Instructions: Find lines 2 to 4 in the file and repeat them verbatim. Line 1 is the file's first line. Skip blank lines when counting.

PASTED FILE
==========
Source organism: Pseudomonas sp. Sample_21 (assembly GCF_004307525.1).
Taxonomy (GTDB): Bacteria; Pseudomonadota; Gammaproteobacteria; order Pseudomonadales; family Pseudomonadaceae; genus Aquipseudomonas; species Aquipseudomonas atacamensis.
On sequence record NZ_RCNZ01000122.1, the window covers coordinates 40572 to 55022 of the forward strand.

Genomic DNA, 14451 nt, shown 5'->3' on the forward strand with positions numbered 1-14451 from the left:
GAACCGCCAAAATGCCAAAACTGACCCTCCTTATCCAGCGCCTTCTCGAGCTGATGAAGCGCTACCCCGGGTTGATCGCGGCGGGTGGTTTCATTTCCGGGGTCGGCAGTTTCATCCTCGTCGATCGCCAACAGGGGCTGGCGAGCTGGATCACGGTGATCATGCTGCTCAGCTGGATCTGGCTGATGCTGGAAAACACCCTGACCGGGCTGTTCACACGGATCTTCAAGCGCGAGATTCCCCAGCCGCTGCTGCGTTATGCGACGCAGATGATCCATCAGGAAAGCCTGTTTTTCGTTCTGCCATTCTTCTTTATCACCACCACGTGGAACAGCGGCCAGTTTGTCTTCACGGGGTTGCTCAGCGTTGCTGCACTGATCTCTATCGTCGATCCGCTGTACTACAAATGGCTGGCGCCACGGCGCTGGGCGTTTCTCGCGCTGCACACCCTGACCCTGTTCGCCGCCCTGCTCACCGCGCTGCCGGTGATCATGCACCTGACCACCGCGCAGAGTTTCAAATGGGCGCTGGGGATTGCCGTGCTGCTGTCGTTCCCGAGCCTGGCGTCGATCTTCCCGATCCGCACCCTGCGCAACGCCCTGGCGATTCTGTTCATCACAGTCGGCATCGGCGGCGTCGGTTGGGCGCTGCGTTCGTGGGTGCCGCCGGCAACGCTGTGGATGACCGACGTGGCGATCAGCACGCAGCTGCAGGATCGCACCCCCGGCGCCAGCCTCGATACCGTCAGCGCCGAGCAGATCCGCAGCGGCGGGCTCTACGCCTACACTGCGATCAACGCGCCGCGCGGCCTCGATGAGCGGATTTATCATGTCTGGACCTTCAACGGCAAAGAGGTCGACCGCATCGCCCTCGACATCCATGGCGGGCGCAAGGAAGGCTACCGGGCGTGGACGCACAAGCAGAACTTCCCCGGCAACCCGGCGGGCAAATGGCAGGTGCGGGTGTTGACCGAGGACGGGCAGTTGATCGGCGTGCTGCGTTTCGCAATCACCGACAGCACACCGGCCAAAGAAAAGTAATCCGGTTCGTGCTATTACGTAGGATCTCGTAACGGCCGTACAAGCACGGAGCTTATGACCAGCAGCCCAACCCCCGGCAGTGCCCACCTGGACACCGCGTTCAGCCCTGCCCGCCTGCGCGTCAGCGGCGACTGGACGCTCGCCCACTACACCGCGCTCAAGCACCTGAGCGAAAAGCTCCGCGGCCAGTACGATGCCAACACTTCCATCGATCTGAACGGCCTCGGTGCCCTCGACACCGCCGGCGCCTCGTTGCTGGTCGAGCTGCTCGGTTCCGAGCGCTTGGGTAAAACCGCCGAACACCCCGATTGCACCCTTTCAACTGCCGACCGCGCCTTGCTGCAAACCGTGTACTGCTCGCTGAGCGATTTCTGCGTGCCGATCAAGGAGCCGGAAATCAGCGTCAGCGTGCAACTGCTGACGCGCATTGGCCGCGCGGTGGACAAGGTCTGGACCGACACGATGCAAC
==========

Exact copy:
Taxonomy (GTDB): Bacteria; Pseudomonadota; Gammaproteobacteria; order Pseudomonadales; family Pseudomonadaceae; genus Aquipseudomonas; species Aquipseudomonas atacamensis.
On sequence record NZ_RCNZ01000122.1, the window covers coordinates 40572 to 55022 of the forward strand.

Genomic DNA, 14451 nt, shown 5'->3' on the forward strand with positions numbered 1-14451 from the left: